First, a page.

8 MIN READ

10 Costly Mistakes Your Salespeople Are Making When Selling

Written by Davey Warren

Published on December 17, 2020


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Do your salespeople meet their quotas regularly? Or do they struggle to do so?

The reality is many salespeople are struggling to meet their sales goals. Research shows that as many as 50% of sales reps are meeting their quota. So, most deals are closed by half of your sales workforce. Imagine how much more your company would make if you could get the remaining half to pull their weight and at least meet their quotas!

Different companies may have other challenges that prevent their salespeople from performing as they should. But there are common mistakes that underperforming members of every sales team make. Once you learn what these are, it will be much easier to know what to look out for your team. Then you can help your sales reps rectify their behavior and improve your team’s overall performance.

Here are some of the costly mistakes that your salespeople may be making when selling:

1. Not Listening To Prospects

Active listening is one of the desirable qualities that every salesperson should have. There is a reason for this. 

To convert a prospect into a long-term customer, you need to make them feel heard. According to HubSpot, 83% of salespeople believe they do listen to their prospects’ needs. But that is not the case at all. About 69% of buyers believe one of the essential things sales reps can do to improve their sales experience is to simply listen to their needs. 

So, there is a disconnect between what salespeople think they are doing right in terms of listening and what buyers feel about the issue. There’s room for improvement on this issue for most salespeople.

2. Not Using the Right Sales Language

What kind of tone and words do your salespeople use when trying to sell your company’s products and services? Perhaps you have never even sat down to think about the sales language everyone uses. Yet, it matters a great deal.

For example, did you know that some words are more effective than others at getting prospects to read your emails? If you use words like “apply,” “connect,” “demo,” “cancellation,” etc., you are more likely to get your prospects’ attention. On the other hand, if you use words like “invite,” “press,” “confirm,” your email messages are likely to get ignored.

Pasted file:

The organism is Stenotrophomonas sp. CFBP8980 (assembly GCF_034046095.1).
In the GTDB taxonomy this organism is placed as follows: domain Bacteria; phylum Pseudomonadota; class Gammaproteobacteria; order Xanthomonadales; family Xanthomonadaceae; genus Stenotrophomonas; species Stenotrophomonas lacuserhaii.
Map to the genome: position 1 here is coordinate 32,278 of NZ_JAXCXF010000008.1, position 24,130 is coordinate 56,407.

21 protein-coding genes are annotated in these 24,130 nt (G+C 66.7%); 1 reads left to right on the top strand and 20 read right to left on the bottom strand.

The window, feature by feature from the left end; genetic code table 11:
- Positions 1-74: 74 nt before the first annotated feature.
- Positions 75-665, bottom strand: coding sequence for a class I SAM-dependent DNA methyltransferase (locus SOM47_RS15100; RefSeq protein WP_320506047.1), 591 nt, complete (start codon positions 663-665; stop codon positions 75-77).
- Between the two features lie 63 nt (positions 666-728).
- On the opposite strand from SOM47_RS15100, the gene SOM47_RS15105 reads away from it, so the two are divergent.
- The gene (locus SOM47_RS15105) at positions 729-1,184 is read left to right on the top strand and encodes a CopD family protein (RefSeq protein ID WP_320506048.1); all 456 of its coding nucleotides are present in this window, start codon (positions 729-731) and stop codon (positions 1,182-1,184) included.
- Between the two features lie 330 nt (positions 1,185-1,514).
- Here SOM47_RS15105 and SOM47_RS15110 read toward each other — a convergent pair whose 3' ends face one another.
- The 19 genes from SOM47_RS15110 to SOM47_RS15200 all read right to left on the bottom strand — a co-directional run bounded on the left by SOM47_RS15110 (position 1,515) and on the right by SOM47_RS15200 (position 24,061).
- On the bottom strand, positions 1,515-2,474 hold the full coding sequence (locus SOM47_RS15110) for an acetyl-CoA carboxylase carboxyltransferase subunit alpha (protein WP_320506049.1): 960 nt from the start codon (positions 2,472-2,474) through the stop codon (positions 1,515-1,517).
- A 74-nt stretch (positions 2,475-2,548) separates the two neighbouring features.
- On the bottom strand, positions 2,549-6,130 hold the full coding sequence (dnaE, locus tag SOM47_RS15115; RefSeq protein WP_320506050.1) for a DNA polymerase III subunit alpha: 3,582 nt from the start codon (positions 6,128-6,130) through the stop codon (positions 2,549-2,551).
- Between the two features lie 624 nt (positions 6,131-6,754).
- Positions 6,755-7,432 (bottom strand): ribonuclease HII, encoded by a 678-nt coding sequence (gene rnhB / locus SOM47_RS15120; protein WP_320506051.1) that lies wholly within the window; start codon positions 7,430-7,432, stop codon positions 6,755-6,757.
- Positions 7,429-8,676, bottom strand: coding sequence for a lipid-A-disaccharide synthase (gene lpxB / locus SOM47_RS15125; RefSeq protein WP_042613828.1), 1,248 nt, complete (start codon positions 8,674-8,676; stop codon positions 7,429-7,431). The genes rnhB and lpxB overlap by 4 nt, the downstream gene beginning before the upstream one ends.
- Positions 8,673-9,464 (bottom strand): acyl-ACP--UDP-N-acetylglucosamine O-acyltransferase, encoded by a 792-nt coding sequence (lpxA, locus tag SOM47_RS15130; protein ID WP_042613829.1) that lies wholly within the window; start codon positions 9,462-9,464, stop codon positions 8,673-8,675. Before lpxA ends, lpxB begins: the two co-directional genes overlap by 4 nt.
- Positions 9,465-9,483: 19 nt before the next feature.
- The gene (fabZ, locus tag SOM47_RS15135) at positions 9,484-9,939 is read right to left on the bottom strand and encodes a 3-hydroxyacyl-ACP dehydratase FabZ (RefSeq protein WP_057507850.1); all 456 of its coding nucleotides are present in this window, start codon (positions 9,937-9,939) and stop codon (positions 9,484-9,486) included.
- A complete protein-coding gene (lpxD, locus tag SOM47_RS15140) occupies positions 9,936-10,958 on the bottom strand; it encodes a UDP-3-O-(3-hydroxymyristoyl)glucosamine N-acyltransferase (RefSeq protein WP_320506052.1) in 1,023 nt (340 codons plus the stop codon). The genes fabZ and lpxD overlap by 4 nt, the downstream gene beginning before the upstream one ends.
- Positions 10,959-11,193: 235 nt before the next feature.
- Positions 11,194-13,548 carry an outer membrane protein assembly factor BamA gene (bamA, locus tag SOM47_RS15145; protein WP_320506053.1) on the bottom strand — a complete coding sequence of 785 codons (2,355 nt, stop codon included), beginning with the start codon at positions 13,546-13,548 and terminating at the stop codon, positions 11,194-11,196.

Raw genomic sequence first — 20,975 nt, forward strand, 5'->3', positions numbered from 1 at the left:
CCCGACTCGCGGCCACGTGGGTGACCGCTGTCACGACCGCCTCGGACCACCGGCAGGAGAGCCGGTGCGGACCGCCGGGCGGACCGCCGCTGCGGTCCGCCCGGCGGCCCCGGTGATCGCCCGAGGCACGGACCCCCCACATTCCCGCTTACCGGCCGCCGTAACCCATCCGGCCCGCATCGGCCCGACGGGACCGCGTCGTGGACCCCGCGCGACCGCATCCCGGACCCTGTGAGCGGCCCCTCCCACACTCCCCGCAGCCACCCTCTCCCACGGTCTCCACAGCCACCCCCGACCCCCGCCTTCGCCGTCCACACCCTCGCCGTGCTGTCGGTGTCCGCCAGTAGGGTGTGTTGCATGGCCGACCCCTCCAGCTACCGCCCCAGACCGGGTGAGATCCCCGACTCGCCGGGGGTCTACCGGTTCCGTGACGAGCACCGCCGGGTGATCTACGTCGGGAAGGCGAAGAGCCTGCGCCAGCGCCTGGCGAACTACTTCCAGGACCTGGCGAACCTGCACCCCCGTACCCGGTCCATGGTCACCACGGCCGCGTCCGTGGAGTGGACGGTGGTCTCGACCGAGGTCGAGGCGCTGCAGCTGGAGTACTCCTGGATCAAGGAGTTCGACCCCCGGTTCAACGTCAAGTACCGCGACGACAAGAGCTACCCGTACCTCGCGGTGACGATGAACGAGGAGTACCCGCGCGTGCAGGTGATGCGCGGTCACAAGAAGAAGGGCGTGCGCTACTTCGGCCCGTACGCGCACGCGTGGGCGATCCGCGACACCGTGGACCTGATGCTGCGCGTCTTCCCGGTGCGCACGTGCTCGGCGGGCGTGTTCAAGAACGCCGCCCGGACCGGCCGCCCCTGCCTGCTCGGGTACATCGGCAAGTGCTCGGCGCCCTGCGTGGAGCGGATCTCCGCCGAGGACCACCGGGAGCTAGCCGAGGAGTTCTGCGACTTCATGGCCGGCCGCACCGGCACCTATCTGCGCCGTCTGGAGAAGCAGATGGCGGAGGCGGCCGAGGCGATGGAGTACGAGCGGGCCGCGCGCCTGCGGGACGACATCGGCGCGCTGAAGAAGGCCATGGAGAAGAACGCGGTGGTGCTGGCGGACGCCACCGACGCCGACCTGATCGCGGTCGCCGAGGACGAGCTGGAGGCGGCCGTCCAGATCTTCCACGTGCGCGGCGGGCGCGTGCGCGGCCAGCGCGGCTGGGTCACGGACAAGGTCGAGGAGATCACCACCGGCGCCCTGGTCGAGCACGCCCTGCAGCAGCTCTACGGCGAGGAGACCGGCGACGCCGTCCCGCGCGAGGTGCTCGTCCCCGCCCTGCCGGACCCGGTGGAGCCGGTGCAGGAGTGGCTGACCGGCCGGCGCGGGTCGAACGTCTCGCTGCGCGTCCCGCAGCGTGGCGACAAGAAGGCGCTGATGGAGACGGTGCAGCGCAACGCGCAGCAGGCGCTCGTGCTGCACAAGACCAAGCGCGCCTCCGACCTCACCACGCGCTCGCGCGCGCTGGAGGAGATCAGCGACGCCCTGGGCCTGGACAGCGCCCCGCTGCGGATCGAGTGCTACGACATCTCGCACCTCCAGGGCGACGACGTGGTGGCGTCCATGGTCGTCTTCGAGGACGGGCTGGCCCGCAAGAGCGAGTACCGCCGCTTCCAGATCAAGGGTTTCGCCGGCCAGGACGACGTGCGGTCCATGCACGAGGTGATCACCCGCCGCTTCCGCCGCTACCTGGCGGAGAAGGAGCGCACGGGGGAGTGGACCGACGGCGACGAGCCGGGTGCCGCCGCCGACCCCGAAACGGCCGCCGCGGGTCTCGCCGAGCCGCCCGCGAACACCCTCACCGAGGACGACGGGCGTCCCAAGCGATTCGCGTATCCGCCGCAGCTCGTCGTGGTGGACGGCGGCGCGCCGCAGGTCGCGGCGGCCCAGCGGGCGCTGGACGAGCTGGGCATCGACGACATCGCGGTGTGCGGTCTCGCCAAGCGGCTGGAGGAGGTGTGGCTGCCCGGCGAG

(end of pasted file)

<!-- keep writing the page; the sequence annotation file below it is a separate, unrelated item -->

But there’s more to sales language that the words you use on your email subject lines. Studies show that the top salespeople tend to use more collaborative words and phrases like “together,” “us,” “we,” and “our” compared to their lower-performing counterparts.

So, do members of your sales team use the right sales language? Or do they use words that turn off prospects, portray a lack of confidence, and make the prospects feel excluded from the ongoing sales conversation?

3. Not Offering Prospects Relevant Content at Every Stage of the Sales Process

When buyers are thinking about buying products and services, they are also looking for relevant content. This content is meant to help them decide what to do at every stage of their buyer’s journey.

Your sales reps must be in sync with the prospects they are trying to convert. Did you know that 80% of decision-makers prefer getting information about companies from a series of articles rather than an ad? 

Unfortunately, most sales reps aren’t doing what’s expected of them. According to one Forrester study, 78% of salespeople often don’t have relevant content to share with potential buyers. That means your company could be losing out on millions of dollars simply because your sales team is unprepared and cannot offer the required content to help prospects make the right decisions.

4. Not Contacting Enough Prospects

Sales can be as rewarding as a career. But it is also hard work. For your salespeople to sell in large volumes, they must first contact a considerable number of prospects and nurture them.

The general recommendation is that each salesperson should make an average of 60 calls a day. Most salespeople don’t achieve this, though. The average sales rep only makes 45 dials a day

If your sales team is not meeting its quota, it could be that some are not contacting enough prospects daily. As a result, your company is losing out on sales opportunities that could boost its bottom line.

5. Not Having Enough Confidence